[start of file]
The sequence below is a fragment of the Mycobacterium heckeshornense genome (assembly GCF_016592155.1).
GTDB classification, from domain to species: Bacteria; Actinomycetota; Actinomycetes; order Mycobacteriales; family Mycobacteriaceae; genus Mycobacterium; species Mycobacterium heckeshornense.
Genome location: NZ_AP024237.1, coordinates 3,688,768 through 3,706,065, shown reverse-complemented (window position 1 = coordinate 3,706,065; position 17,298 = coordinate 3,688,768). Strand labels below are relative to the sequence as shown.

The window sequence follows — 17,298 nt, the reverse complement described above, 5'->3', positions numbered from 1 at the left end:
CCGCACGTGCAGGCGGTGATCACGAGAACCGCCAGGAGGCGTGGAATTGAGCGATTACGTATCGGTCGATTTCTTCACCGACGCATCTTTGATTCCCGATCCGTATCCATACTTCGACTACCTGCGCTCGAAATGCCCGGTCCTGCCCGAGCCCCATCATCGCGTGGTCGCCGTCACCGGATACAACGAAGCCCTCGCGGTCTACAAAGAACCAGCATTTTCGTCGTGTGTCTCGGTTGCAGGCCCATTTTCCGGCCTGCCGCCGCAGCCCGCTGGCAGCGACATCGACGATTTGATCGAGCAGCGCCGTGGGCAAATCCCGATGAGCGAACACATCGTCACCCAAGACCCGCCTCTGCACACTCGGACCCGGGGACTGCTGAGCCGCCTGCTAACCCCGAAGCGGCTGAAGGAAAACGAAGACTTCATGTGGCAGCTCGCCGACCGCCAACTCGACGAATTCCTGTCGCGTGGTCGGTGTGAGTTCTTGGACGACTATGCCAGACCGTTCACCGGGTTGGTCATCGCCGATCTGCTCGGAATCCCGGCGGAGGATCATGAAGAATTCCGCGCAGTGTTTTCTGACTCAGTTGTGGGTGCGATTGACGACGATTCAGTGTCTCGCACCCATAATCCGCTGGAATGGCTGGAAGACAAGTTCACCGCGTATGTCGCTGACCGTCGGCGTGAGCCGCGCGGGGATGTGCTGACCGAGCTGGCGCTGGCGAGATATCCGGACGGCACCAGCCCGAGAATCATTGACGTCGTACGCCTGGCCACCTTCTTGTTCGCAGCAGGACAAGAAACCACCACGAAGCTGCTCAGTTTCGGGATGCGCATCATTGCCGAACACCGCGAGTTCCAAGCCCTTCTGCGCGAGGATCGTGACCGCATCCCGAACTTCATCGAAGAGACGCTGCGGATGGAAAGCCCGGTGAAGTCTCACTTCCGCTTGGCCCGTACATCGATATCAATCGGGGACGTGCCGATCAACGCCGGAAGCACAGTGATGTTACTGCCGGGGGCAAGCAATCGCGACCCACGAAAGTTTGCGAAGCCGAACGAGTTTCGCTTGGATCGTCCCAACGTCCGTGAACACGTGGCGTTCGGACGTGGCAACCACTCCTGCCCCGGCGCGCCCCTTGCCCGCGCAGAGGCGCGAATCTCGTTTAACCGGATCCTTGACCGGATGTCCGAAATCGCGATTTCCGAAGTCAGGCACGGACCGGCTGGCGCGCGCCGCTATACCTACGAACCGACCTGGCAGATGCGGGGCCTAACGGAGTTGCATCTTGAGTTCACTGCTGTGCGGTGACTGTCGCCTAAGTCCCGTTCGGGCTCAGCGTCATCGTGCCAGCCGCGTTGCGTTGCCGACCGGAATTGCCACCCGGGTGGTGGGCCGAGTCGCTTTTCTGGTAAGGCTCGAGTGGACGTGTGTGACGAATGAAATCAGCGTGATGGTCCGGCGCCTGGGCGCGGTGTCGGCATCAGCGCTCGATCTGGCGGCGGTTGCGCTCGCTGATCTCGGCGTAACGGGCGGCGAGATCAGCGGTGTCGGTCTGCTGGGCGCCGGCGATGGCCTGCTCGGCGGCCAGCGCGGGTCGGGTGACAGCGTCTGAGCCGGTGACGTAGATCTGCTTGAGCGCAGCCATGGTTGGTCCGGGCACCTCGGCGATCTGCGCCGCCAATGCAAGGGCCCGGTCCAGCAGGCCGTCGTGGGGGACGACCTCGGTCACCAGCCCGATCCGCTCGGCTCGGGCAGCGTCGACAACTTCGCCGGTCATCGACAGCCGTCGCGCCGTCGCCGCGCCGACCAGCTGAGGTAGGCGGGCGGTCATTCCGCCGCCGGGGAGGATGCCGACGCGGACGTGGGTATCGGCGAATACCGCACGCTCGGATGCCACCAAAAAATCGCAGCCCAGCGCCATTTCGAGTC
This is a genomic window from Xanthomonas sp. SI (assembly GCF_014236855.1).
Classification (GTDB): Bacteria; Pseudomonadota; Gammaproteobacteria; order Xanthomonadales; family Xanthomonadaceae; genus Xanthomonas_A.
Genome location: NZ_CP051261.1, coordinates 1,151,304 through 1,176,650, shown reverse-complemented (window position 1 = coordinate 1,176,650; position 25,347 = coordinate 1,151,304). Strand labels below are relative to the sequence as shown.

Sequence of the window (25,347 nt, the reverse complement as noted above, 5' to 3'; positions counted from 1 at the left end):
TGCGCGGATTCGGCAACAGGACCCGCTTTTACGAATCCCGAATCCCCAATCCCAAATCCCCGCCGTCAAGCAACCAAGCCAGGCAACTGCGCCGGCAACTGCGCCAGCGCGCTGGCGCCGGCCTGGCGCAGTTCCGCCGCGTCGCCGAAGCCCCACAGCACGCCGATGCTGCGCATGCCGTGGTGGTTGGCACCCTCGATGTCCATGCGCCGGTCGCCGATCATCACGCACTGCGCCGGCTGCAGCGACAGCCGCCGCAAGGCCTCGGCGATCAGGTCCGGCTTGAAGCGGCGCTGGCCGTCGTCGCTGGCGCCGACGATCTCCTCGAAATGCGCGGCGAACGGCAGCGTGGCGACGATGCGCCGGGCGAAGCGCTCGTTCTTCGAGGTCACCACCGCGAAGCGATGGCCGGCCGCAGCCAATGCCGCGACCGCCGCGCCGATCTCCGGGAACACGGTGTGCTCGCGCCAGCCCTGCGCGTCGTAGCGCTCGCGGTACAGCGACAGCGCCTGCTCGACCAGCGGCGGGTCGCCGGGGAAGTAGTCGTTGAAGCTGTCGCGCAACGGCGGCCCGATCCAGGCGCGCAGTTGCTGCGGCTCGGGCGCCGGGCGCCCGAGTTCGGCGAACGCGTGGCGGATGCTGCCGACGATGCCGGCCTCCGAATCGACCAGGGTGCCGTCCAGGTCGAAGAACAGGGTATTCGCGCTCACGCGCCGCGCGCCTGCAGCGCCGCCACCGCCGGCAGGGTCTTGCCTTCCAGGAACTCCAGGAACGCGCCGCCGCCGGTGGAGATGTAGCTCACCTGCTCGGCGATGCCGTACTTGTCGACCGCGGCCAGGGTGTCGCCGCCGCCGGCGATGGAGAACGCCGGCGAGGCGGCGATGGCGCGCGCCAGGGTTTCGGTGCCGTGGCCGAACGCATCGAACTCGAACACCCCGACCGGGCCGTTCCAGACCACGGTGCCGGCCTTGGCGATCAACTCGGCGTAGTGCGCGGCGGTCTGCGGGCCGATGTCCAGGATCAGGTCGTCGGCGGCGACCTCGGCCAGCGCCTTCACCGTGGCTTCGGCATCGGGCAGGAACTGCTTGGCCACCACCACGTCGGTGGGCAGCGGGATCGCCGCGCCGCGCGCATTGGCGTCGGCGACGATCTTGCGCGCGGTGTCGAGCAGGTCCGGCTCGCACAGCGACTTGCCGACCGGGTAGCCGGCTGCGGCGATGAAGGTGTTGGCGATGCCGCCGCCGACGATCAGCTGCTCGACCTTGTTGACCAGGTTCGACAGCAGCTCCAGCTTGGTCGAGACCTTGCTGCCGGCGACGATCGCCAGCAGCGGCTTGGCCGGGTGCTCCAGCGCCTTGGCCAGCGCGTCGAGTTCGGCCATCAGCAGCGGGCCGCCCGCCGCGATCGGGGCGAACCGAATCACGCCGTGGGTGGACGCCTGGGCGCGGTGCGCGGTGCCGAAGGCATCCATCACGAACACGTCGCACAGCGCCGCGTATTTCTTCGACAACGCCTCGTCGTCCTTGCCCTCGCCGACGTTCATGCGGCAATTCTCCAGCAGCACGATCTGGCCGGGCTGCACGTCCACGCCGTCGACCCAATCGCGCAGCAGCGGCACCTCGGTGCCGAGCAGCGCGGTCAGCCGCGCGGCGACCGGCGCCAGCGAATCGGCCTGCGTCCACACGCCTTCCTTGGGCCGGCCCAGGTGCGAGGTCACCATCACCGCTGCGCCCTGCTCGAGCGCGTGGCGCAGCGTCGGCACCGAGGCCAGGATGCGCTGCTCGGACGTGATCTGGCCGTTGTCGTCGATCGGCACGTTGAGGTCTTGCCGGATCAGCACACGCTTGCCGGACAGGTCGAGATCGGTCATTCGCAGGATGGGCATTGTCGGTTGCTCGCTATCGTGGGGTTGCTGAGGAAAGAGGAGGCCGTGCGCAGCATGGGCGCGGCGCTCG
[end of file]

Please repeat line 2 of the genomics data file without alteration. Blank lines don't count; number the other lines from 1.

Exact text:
GTDB classification, from domain to species: Bacteria; Actinomycetota; Actinomycetes; order Mycobacteriales; family Mycobacteriaceae; genus Mycobacterium; species Mycobacterium heckeshornense.